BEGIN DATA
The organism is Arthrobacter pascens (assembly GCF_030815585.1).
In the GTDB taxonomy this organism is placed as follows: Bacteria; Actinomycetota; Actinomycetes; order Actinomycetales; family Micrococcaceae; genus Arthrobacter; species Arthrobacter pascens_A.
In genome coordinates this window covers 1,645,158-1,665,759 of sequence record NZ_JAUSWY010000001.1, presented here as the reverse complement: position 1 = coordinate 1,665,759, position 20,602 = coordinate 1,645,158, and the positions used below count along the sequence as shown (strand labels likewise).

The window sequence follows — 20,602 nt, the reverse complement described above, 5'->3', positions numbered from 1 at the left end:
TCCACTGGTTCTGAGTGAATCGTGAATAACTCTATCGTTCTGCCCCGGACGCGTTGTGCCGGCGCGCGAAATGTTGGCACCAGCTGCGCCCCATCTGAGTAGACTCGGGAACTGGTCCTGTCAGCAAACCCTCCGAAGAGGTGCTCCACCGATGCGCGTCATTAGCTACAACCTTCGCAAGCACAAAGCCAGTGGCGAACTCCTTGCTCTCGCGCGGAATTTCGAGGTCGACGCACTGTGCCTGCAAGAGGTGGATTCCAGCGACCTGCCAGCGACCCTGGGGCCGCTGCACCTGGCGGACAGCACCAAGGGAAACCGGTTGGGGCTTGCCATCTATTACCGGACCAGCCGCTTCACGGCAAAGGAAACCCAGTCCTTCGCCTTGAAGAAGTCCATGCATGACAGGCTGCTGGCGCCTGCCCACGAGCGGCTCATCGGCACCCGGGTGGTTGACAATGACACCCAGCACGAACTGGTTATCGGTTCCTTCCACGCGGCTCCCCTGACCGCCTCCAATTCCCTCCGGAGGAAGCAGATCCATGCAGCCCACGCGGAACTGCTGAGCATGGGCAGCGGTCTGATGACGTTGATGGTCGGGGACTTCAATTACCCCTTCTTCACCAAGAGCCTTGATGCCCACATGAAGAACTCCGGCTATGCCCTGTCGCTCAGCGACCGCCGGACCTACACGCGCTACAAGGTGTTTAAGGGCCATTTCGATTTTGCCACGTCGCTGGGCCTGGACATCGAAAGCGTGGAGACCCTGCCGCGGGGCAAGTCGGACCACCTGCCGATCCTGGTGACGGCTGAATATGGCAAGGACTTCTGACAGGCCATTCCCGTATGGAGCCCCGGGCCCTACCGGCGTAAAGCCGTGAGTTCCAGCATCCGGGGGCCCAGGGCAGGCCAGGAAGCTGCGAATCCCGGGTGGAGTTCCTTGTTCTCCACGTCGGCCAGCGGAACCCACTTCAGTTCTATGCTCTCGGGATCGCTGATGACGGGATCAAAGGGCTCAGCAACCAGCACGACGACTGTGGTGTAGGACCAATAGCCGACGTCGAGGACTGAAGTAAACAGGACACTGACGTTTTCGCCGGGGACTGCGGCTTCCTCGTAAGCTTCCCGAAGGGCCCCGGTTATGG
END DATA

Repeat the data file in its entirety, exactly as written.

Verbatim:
The organism is Arthrobacter pascens (assembly GCF_030815585.1).
In the GTDB taxonomy this organism is placed as follows: Bacteria; Actinomycetota; Actinomycetes; order Actinomycetales; family Micrococcaceae; genus Arthrobacter; species Arthrobacter pascens_A.
In genome coordinates this window covers 1,645,158-1,665,759 of sequence record NZ_JAUSWY010000001.1, presented here as the reverse complement: position 1 = coordinate 1,665,759, position 20,602 = coordinate 1,645,158, and the positions used below count along the sequence as shown (strand labels likewise).

The window sequence follows — 20,602 nt, the reverse complement described above, 5'->3', positions numbered from 1 at the left end:
TCCACTGGTTCTGAGTGAATCGTGAATAACTCTATCGTTCTGCCCCGGACGCGTTGTGCCGGCGCGCGAAATGTTGGCACCAGCTGCGCCCCATCTGAGTAGACTCGGGAACTGGTCCTGTCAGCAAACCCTCCGAAGAGGTGCTCCACCGATGCGCGTCATTAGCTACAACCTTCGCAAGCACAAAGCCAGTGGCGAACTCCTTGCTCTCGCGCGGAATTTCGAGGTCGACGCACTGTGCCTGCAAGAGGTGGATTCCAGCGACCTGCCAGCGACCCTGGGGCCGCTGCACCTGGCGGACAGCACCAAGGGAAACCGGTTGGGGCTTGCCATCTATTACCGGACCAGCCGCTTCACGGCAAAGGAAACCCAGTCCTTCGCCTTGAAGAAGTCCATGCATGACAGGCTGCTGGCGCCTGCCCACGAGCGGCTCATCGGCACCCGGGTGGTTGACAATGACACCCAGCACGAACTGGTTATCGGTTCCTTCCACGCGGCTCCCCTGACCGCCTCCAATTCCCTCCGGAGGAAGCAGATCCATGCAGCCCACGCGGAACTGCTGAGCATGGGCAGCGGTCTGATGACGTTGATGGTCGGGGACTTCAATTACCCCTTCTTCACCAAGAGCCTTGATGCCCACATGAAGAACTCCGGCTATGCCCTGTCGCTCAGCGACCGCCGGACCTACACGCGCTACAAGGTGTTTAAGGGCCATTTCGATTTTGCCACGTCGCTGGGCCTGGACATCGAAAGCGTGGAGACCCTGCCGCGGGGCAAGTCGGACCACCTGCCGATCCTGGTGACGGCTGAATATGGCAAGGACTTCTGACAGGCCATTCCCGTATGGAGCCCCGGGCCCTACCGGCGTAAAGCCGTGAGTTCCAGCATCCGGGGGCCCAGGGCAGGCCAGGAAGCTGCGAATCCCGGGTGGAGTTCCTTGTTCTCCACGTCGGCCAGCGGAACCCACTTCAGTTCTATGCTCTCGGGATCGCTGATGACGGGATCAAAGGGCTCAGCAACCAGCACGACGACTGTGGTGTAGGACCAATAGCCGACGTCGAGGACTGAAGTAAACAGGACACTGACGTTTTCGCCGGGGACTGCGGCTTCCTCGTAAGCTTCCCGAAGGGCCCCGGTTATGG